> SIBELIUS, NIELSEN Violin Concerti Lin SMK89748 [RB]: Classical Reviews- April2002 MusicWeb(UK)

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Cho-Liang Lin plays Violin Concertos by Sibelius and Nielsen
Jean SIBELIUS (1865-1957)

Violin Concerto (1904)
Carl NIELSEN (1865-1931)

Violin Concerto (1911)
Cho-Liang Lin (violin)
Philharmonia (Sibelius); Swedish RSO (Nielsen)
conducted by Esa-Pekka Salonen
rec 1988?


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For a mid-price production the English only notes are creditable with sufficient about the music and nothing about the artists. Not a problem. All we need to know can be heard.

Lin and the listeners are very well treated by the SONY production team and the resulting sound is of great strength and subtle restraint right from the almost silence of the hushed start of the Sibelius through to the great waves of sound that bear the work to its close. Lin faces the toughest opposition in this work but he shows himself a very fine player prepared to reach out to his audience with a de Pachmann like sharing of pleasure. He does not supplant Oistrakh and Rozhdestvensky on BMG-Melodiya (or Haendel on EMI) but his playing is flooded with individuality - just a little too much for me at the too slow adagio di molto when the pace slackens a shade too far. He can certainly be grouped with Mullova on Philips. His vibrato is well under control and avoids the horrors of the Belkin approach by a long chalk.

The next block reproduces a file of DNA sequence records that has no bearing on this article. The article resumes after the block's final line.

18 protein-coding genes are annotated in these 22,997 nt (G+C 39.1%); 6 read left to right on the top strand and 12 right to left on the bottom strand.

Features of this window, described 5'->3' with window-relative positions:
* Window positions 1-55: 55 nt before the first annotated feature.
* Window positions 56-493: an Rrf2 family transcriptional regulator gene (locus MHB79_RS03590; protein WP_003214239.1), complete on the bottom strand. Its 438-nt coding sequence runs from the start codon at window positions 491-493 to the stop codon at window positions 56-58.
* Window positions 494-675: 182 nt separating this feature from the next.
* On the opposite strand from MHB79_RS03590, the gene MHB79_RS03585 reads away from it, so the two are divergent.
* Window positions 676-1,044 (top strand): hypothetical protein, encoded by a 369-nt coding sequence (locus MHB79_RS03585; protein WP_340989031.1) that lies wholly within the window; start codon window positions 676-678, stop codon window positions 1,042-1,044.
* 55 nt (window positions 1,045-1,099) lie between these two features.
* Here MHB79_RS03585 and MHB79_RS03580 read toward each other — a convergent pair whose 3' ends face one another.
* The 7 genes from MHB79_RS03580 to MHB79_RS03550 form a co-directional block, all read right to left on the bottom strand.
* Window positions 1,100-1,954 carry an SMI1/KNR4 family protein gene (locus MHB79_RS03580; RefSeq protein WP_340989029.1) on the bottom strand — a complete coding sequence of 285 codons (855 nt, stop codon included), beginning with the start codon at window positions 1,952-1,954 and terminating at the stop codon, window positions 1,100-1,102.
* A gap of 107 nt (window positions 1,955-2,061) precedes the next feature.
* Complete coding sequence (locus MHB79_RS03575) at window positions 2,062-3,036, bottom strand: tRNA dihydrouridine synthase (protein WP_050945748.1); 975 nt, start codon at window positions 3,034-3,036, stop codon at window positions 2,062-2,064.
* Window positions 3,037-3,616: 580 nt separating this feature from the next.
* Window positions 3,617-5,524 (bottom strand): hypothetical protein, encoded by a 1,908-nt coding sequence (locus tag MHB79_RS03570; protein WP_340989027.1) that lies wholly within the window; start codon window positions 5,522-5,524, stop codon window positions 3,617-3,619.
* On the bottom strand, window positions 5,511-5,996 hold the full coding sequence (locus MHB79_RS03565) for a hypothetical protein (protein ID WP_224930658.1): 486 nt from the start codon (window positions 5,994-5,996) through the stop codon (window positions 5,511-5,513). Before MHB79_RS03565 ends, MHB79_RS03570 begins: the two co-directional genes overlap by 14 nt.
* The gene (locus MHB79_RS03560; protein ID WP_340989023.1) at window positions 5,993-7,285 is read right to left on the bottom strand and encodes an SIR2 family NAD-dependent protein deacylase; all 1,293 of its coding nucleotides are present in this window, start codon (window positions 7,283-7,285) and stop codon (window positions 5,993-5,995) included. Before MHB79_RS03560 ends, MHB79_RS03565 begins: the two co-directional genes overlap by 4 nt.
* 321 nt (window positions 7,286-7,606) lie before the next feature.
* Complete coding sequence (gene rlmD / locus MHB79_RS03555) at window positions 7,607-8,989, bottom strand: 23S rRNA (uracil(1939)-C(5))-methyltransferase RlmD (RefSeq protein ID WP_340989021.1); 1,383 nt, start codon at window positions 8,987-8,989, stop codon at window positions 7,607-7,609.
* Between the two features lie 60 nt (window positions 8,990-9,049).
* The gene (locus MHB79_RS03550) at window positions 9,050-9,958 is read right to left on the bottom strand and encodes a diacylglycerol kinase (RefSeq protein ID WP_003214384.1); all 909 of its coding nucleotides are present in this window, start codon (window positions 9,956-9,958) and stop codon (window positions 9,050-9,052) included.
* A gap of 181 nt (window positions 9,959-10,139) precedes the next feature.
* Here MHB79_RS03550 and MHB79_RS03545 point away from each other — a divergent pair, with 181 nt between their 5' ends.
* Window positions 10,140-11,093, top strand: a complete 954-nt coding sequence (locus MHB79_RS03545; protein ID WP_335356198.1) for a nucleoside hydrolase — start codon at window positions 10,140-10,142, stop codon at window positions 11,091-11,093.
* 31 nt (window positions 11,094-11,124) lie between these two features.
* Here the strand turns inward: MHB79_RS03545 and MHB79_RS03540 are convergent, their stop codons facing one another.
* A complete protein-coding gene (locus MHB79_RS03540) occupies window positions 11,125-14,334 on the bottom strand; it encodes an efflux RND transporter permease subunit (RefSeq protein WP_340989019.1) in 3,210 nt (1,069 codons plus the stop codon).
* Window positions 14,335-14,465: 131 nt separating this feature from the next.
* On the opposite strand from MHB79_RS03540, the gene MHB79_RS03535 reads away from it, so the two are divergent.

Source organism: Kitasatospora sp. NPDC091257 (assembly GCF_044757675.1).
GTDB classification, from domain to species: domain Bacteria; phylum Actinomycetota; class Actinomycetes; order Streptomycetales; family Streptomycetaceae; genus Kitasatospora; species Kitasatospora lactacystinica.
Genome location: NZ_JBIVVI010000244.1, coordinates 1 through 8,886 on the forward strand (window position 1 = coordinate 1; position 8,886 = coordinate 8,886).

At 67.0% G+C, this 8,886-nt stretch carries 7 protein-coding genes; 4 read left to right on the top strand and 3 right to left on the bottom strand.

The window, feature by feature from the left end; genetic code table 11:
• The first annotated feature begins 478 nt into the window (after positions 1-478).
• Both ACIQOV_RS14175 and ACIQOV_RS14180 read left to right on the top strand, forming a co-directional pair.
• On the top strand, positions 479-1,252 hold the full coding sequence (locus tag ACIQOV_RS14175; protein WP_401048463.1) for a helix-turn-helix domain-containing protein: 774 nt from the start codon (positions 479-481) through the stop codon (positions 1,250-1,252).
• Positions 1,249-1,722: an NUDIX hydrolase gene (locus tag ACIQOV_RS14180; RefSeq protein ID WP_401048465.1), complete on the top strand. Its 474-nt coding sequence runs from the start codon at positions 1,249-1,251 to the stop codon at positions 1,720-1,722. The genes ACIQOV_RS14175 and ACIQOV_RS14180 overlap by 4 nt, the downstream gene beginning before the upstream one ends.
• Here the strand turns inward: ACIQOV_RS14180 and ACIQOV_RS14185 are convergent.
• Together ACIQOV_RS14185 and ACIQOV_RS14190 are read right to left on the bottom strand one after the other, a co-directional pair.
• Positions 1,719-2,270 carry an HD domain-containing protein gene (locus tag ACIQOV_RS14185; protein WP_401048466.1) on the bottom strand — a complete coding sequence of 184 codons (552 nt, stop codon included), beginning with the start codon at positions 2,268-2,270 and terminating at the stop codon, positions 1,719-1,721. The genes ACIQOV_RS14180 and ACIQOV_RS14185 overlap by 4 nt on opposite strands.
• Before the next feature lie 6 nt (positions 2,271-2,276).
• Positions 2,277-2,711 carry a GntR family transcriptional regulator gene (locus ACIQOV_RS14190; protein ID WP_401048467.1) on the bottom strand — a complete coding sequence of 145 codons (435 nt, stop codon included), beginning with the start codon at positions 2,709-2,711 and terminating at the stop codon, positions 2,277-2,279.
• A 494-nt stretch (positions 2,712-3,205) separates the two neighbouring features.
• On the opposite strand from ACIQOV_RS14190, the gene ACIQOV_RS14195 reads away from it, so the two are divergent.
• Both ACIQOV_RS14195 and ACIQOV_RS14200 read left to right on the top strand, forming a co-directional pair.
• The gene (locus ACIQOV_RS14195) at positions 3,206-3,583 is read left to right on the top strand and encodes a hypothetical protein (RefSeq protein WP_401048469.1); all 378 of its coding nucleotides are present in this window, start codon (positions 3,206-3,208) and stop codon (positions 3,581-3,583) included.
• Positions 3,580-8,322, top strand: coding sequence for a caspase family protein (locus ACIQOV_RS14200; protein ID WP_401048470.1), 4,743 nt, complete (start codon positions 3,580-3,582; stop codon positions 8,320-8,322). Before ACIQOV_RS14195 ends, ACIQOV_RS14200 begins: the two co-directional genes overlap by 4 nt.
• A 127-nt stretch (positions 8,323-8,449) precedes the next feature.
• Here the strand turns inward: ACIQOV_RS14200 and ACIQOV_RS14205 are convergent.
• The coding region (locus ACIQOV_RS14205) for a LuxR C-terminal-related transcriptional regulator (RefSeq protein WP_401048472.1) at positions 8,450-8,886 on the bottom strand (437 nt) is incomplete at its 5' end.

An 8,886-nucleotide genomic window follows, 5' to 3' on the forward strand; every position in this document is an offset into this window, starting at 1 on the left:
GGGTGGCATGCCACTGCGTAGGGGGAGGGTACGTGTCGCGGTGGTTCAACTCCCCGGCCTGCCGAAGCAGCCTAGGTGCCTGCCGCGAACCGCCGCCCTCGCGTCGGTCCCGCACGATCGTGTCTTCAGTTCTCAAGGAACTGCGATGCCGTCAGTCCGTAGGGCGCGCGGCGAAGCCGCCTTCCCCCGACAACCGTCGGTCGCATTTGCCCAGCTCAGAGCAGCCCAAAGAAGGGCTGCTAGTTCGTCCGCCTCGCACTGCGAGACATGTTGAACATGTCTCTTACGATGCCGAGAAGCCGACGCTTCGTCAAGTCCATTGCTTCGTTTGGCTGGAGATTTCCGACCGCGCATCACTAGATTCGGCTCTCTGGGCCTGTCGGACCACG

While Sibelius wrote only one concerto his close but very different contemporary wrote three (one each for violin, flute, clarinet) and would have written others for oboe, bassoon and French horn had death not intervened.

Recordings of the Nielsen are nowhere near so thick on the ground as those of the Finnish composer. I do not know all of them but this is winning and very likeable playing. The Nielsen work's character touches more closely the world of the Dvorak concerto while the polarity of the Sibelius is towards the Tchaikovsky. I rather liked Arve Tellefsen's interpretation on EMI (the one with Blomstedt) but the sound on this version is very refined indeed and natural for all the instruments. Nielsen's winking, gawky, irreverent wit is revelled in by Lin and the orchestra especially in the Rondo.

True to the form of the otherwise welcome Theta series Sony do not give us recording dates or locales. On the very positive side let's remember that these are extremely well done performances and if you learnt the works from these recordings you would be fortunate indeed. Theta cover designs are simple but very effective.

Rob Barnett

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